Did you know that apart from scorpions, there are other species with pincers? Have you ever seen an earwig up close? Earwigs are both fascinating and scary! Although they are only around half an inch long, you would not want to get close to their pincers. Believe it or not, many bugs look like them! Before we compare earwigs with other similar bugs, let’s discuss what earwigs look like.
How Do You Identify an Earwig?
Earwigs are nocturnal predatory insects in the Dermaptera order consisting of nearly 2,000 species. Forficula auricularia, also known as the common earwig or the European earwig, is a species that originated in Europe but eventually reached North America, too. They were first spotted in 1907 in Seattle, Washington. Common earwigs feed on plants or scavenge for animal materials and can be found in pantries.
Adult European earwigs usually measure 0.5 inches long, but other species, like the giant Australian earwig, can grow up to 2 inches long. These bugs have a body color that typically ranges from light brown to dark black.
A European earwig’s head measures about 0.08 inches wide, and its antennas have 14 segments. It has six legs and a flat, segmented body. Earwigs are covered in shells that shed as the insects grow into adults. An adult earwig has delicate wings that allow it to fly, although it rarely does so.
The most distinct earwig characteristic is its cerci, which are forceps-like pincers that differ in males and females. An adult male earwig has strongly curved pincers, while an adult female earwig has slightly bent pincers that look almost straight.
Earwigs are neither dangerous nor poisonous to humans. But what about other bugs that look like them? Let’s find out!
10 Bugs That Look Like Earwigs
Centipedes are nocturnal predatory arthropods with about 3,000 described species and can grow up to one to six inches long. Centipedes can have various body colors, ranging from yellow to brown. Tropical centipedes are bigger and more colorful, while common house centipedes are more likely to be brown or gray.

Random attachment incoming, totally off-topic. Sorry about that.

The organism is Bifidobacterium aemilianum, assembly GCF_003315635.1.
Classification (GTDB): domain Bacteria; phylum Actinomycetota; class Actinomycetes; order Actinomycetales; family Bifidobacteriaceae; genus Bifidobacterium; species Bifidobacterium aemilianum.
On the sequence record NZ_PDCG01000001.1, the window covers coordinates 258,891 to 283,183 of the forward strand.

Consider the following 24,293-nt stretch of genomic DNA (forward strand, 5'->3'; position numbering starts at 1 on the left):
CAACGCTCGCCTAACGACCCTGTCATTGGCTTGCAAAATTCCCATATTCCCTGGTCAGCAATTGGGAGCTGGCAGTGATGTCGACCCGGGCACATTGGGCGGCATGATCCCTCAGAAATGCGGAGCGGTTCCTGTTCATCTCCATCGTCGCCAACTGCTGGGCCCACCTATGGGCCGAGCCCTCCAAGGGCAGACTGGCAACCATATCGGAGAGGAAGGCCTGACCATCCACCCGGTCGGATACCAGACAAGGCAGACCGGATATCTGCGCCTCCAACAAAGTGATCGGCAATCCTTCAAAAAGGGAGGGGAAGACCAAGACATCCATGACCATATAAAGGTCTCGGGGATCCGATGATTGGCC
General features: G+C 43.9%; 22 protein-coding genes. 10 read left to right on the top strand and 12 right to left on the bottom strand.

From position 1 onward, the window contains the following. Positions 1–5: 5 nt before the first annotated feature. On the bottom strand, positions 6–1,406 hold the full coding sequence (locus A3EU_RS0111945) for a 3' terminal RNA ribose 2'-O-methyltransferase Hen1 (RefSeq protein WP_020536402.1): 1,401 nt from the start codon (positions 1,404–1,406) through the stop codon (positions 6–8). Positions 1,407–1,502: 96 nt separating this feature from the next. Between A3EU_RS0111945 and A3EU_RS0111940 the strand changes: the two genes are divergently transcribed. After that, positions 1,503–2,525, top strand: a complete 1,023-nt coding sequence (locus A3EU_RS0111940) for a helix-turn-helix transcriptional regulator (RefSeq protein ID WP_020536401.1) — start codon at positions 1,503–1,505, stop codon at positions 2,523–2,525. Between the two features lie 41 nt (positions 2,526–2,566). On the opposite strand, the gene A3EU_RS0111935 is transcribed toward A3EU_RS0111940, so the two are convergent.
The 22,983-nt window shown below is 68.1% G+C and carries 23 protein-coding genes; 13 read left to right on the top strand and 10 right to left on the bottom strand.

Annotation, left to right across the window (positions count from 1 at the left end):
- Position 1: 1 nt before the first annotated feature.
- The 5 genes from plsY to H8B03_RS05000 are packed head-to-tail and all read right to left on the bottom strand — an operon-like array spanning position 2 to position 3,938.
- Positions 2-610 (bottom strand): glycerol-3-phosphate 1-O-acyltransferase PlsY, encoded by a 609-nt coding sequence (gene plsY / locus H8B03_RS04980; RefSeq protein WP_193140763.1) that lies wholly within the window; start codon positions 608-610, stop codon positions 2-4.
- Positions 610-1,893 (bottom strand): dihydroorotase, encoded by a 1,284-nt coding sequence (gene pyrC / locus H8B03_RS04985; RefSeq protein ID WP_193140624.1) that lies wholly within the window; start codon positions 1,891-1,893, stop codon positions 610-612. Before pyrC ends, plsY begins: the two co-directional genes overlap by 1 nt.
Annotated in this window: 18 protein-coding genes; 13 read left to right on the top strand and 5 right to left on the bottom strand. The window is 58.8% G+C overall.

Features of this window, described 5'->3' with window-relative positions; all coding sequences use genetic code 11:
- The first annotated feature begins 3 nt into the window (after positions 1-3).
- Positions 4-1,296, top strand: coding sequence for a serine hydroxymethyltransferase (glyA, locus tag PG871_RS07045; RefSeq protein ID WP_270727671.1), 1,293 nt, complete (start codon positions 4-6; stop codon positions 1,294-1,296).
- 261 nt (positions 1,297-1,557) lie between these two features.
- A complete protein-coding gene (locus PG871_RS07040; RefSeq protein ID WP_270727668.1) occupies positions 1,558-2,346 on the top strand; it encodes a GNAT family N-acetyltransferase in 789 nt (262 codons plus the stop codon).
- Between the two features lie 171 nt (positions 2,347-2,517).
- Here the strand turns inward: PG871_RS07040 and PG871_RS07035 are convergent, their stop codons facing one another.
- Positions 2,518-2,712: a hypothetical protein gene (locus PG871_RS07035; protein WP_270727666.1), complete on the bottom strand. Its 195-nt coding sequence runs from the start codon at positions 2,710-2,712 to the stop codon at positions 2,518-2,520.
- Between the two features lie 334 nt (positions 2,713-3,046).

Earwigs and centipedes look similar because they both have flat, segmented bodies covered in shells. However, centipedes are wingless arthropods with 15 to 177 pairs of legs, allowing them to move quickly. They have long antennae and sharp, venomous pincers on their front legs, which they use to hunt their prey, such as earthworms or snails.
Cockroaches belong to the Blattodea order, with at least 4,500 species distributed worldwide. Not all species are pests. However, those who are considered pests can carry bacteria, parasitic worms, and pathogens.
A cockroach has a flat, oval-shaped body, six legs, and two antennae used to sense vibrations and smell. You can mistake a cockroach for an earwig since they have similar body shapes and colors. Moreover, both have wings but rarely fly. However, unlike earwigs, cockroaches do not have pincer-like structures.
Firebrats are fast-moving insects from the Zygentoma order. They are closely related to silverfish. Firebrats have six legs and no wings, and their antennas are twice the length of their bodies. Their bodies are flat, elongated, and covered with scales and hair-like bristles. They are commonly found in book bindings and wallpaper because they feed on starch.
4. Jumping Bristletails